Friday, May 4, 2012
British vs. American Candy
Evidently, this Brit vs. US candy bar debate is intense and bitterly divided. If you grew up with Cadbury's Dairy Milk bars, you are not a fan of the US version produced by Hershey's:
It’s a different bar from the Cadbury bar available in the United States. According to the label, a British Cadbury Dairy Milk bar contains milk, sugar, cocoa mass, cocoa butter, vegetable fat and emulsifiers. The version made by the Hershey Company, which holds the license from Cadbury-Schweppes to produce the candy in the United States under the British company’s direction, starts its ingredient list with sugar. It lists lactose and the emulsifier soy lecithin, which keeps the cocoa butter from separating from the cocoa. The American product also lists “natural and artificial flavorings.”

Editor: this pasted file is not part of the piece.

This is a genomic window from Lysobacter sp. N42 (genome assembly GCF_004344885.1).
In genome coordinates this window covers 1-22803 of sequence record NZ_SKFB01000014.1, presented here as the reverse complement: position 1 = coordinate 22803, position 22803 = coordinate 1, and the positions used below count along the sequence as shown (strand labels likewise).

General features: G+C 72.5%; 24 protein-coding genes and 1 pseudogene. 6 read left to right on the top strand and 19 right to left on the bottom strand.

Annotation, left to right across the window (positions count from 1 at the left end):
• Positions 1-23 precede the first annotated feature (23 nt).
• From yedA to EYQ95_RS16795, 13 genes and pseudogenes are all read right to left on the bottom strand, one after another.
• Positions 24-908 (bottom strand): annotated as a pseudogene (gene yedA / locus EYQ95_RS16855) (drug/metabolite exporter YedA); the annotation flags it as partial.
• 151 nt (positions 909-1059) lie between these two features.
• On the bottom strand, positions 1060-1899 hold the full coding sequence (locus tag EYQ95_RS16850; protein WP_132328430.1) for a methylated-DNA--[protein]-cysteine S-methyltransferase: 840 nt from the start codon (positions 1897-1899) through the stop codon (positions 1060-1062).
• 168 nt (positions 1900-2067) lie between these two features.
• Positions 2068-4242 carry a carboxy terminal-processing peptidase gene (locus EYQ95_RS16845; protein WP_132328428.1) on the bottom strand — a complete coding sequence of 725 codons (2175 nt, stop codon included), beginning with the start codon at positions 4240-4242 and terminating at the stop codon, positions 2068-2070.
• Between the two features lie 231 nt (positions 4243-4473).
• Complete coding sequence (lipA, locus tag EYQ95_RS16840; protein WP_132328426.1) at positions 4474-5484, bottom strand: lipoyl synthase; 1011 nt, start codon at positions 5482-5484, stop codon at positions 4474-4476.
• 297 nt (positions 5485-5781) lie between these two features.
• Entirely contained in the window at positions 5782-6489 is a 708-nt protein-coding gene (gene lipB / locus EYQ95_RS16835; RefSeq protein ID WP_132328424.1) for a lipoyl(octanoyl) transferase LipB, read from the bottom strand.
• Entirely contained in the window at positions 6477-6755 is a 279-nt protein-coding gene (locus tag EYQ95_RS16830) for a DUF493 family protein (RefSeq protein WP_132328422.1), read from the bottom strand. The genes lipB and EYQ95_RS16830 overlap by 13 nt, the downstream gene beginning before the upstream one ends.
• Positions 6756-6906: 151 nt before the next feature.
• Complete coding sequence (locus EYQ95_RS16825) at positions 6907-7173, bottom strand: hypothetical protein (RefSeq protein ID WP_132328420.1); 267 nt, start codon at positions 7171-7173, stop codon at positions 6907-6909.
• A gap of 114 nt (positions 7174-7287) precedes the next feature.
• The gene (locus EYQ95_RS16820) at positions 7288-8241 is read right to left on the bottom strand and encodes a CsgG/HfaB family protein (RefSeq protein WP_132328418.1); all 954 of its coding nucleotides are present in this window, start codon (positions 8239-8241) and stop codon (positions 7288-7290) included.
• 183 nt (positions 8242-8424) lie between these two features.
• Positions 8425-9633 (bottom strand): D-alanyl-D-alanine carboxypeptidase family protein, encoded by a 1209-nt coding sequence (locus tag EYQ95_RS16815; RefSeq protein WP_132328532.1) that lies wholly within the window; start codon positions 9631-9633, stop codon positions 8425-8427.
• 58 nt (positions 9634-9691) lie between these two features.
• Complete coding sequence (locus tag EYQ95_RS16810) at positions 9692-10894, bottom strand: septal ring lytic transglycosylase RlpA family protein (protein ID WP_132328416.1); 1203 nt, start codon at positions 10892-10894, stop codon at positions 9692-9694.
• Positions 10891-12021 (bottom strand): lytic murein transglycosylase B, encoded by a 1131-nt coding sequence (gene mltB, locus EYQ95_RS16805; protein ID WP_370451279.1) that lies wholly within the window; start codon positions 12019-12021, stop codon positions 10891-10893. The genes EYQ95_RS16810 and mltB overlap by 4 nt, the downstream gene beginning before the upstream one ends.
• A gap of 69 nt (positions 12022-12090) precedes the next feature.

And Brits find our iconic Hershey Bar to be "sour". Sour? Super-sweet maybe. Waxy perhaps. But Sour?
There are different versions of the Mars Bar and the Kit Kat (which P stated categorically she will NOT be eating in England):
"Mars bar, the prom queen of British candy bars. About three million of them are made daily in Slough, just west of London. It’s like a less sweet version of the American Milky Way, rather than the almond-stuffed American Mars bar. Kit Kat, invented in York, England, in the early 1930s and available in versions that match the tastes of, variously, Japanese, Germans, Australians, Canadians and Americans."
This tidbit here nearly killed my love of British candy entirely:
"Cadbury Milk bars, including the mint crisp, whole nut and Turkish delight with rose jelly. "
What the hell is Turkish Delight with Rose Jelly? And what is it doing in a candy bar!?
We will have to do some intensive investigatory work when we are in England, and will report back on the US v. Brit Candy Wars.